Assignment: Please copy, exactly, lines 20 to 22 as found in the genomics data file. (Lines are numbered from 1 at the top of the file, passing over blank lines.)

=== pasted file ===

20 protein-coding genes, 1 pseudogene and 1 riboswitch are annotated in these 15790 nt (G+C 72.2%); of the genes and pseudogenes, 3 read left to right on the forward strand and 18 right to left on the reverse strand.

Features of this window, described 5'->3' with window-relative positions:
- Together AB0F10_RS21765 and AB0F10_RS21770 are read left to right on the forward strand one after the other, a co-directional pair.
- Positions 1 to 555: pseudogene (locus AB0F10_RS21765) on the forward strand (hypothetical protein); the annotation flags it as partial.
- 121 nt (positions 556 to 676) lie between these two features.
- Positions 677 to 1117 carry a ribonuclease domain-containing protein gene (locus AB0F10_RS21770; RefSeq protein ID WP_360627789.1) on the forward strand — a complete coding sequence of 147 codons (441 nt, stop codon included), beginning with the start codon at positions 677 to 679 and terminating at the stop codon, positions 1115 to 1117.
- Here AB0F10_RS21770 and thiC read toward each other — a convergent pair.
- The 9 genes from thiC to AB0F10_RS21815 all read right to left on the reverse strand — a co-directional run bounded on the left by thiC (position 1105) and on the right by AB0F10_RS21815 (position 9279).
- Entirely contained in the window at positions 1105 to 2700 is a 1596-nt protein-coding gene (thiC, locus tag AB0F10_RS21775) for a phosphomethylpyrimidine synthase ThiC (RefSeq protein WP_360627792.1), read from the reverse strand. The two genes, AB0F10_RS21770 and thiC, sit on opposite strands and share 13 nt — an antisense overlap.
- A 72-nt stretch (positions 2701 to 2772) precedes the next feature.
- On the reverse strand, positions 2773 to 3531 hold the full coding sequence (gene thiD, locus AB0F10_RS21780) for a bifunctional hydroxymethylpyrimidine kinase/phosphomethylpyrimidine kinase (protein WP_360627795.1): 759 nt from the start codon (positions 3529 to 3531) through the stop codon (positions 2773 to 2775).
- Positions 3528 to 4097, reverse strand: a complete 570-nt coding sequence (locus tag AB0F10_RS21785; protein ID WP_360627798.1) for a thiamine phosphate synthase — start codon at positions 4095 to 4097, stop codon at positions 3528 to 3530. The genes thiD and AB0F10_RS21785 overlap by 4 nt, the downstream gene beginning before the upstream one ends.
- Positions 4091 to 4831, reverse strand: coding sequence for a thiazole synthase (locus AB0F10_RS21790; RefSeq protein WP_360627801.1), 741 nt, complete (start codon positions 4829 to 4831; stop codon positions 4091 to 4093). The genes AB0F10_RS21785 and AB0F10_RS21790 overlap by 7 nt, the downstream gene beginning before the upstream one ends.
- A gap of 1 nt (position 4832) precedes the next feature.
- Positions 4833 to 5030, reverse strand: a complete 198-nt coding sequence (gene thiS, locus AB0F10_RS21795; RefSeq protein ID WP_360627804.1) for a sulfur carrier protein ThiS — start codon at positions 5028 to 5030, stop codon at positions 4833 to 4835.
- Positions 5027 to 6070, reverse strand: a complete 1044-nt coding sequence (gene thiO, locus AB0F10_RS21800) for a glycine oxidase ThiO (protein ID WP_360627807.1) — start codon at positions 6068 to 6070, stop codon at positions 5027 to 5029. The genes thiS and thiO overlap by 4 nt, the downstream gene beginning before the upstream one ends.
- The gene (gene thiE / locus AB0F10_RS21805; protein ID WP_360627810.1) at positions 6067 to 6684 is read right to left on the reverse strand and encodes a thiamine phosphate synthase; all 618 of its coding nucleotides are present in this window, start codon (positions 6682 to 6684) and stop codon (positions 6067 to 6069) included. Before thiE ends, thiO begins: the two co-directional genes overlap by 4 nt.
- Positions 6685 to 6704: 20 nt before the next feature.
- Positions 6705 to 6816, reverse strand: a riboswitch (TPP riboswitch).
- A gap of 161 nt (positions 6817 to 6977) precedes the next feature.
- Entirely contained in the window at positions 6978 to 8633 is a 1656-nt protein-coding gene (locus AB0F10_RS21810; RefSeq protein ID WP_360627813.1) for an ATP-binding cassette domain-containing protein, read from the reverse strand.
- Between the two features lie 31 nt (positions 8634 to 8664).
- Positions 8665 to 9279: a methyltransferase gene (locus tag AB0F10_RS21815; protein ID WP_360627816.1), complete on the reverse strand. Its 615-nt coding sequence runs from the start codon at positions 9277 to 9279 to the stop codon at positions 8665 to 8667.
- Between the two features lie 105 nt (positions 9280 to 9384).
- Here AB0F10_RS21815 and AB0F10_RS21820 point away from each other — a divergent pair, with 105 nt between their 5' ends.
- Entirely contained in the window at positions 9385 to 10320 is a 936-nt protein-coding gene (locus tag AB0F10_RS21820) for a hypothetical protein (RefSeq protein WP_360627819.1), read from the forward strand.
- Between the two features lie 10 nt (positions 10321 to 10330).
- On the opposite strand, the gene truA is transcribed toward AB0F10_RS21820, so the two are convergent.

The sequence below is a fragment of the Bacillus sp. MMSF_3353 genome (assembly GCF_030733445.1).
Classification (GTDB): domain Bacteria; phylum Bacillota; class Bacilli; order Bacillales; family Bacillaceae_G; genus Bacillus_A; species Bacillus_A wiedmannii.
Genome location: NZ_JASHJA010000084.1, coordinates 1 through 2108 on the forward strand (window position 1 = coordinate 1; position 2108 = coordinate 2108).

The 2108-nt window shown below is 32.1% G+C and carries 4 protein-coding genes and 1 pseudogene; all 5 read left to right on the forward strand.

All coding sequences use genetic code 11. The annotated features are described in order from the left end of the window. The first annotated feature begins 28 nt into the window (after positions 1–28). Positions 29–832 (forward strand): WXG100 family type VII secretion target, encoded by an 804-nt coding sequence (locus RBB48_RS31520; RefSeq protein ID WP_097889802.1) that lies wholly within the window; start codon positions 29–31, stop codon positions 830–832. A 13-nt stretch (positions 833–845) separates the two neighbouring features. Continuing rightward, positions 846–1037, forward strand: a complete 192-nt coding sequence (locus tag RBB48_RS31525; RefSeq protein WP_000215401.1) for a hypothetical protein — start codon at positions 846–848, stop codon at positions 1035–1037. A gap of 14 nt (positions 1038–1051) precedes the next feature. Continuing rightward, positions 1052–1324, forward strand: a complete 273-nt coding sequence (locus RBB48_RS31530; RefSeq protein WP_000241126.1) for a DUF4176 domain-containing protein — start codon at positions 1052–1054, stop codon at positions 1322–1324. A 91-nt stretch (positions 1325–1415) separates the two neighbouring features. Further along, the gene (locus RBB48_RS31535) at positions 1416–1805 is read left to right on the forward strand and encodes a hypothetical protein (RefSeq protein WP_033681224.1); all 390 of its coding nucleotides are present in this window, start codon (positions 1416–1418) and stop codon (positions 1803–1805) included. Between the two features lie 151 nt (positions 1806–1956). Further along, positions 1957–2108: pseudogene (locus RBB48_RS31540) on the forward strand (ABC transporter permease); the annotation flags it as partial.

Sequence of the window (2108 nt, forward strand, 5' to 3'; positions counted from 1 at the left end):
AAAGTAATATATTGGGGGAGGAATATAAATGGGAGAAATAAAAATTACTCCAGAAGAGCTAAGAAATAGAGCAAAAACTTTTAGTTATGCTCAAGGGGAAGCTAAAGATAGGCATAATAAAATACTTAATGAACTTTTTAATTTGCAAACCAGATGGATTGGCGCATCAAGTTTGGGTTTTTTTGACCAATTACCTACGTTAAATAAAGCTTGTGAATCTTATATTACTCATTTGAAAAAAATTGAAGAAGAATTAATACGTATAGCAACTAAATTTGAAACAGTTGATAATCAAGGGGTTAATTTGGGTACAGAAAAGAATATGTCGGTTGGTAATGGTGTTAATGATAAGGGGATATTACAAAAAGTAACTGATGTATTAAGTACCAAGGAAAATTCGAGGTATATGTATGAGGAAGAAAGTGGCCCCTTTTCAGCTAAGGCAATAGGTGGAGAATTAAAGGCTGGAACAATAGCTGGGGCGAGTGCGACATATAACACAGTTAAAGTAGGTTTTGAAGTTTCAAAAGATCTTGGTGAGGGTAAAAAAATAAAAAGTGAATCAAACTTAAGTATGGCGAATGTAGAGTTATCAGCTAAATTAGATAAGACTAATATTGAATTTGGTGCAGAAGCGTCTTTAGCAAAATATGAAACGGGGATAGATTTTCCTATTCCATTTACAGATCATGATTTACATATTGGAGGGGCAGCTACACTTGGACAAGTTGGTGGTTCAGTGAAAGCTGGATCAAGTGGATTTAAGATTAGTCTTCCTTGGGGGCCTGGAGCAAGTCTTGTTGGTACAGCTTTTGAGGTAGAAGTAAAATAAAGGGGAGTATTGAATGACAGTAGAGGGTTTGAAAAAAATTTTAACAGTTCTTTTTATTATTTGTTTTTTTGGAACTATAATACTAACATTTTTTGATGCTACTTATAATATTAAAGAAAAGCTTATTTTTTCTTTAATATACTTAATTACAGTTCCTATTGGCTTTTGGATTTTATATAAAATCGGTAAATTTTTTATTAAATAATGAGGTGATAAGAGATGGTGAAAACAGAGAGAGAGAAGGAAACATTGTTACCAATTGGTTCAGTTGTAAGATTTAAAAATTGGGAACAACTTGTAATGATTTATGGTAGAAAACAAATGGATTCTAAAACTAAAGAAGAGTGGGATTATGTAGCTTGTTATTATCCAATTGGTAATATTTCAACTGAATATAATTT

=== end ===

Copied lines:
- A gap of 161 nt (positions 6817 to 6977) precedes the next feature.
- Entirely contained in the window at positions 6978 to 8633 is a 1656-nt protein-coding gene (locus AB0F10_RS21810; RefSeq protein ID WP_360627813.1) for an ATP-binding cassette domain-containing protein, read from the reverse strand.
- Between the two features lie 31 nt (positions 8634 to 8664).